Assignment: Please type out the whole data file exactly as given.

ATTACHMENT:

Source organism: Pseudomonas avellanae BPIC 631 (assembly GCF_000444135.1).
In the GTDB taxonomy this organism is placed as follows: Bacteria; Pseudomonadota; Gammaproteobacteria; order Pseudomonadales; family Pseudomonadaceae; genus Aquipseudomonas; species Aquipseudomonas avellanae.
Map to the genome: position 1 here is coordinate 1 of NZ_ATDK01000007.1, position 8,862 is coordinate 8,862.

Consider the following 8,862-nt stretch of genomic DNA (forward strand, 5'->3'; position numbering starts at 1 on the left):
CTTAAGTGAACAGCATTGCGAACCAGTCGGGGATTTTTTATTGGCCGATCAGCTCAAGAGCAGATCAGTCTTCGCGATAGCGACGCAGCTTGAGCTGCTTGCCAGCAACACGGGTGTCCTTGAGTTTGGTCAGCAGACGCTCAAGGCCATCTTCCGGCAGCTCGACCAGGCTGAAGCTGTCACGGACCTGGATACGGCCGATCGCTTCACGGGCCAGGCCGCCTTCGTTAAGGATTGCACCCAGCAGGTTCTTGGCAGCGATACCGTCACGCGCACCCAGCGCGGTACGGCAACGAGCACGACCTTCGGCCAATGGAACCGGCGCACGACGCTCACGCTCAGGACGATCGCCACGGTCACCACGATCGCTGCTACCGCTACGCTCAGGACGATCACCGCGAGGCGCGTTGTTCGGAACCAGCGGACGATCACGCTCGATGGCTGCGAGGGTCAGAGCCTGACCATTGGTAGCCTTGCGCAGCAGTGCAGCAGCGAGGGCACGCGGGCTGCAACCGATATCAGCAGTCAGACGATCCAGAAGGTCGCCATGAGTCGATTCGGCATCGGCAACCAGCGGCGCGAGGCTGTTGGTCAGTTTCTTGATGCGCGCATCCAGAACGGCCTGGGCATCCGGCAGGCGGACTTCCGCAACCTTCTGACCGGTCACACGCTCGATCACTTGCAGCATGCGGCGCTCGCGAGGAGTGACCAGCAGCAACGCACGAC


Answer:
Source organism: Pseudomonas avellanae BPIC 631 (assembly GCF_000444135.1).
In the GTDB taxonomy this organism is placed as follows: Bacteria; Pseudomonadota; Gammaproteobacteria; order Pseudomonadales; family Pseudomonadaceae; genus Aquipseudomonas; species Aquipseudomonas avellanae.
Map to the genome: position 1 here is coordinate 1 of NZ_ATDK01000007.1, position 8,862 is coordinate 8,862.

Consider the following 8,862-nt stretch of genomic DNA (forward strand, 5'->3'; position numbering starts at 1 on the left):
CTTAAGTGAACAGCATTGCGAACCAGTCGGGGATTTTTTATTGGCCGATCAGCTCAAGAGCAGATCAGTCTTCGCGATAGCGACGCAGCTTGAGCTGCTTGCCAGCAACACGGGTGTCCTTGAGTTTGGTCAGCAGACGCTCAAGGCCATCTTCCGGCAGCTCGACCAGGCTGAAGCTGTCACGGACCTGGATACGGCCGATCGCTTCACGGGCCAGGCCGCCTTCGTTAAGGATTGCACCCAGCAGGTTCTTGGCAGCGATACCGTCACGCGCACCCAGCGCGGTACGGCAACGAGCACGACCTTCGGCCAATGGAACCGGCGCACGACGCTCACGCTCAGGACGATCGCCACGGTCACCACGATCGCTGCTACCGCTACGCTCAGGACGATCACCGCGAGGCGCGTTGTTCGGAACCAGCGGACGATCACGCTCGATGGCTGCGAGGGTCAGAGCCTGACCATTGGTAGCCTTGCGCAGCAGTGCAGCAGCGAGGGCACGCGGGCTGCAACCGATATCAGCAGTCAGACGATCCAGAAGGTCGCCATGAGTCGATTCGGCATCGGCAACCAGCGGCGCGAGGCTGTTGGTCAGTTTCTTGATGCGCGCATCCAGAACGGCCTGGGCATCCGGCAGGCGGACTTCCGCAACCTTCTGACCGGTCACACGCTCGATCACTTGCAGCATGCGGCGCTCGCGAGGAGTGACCAGCAGCAACGCACGAC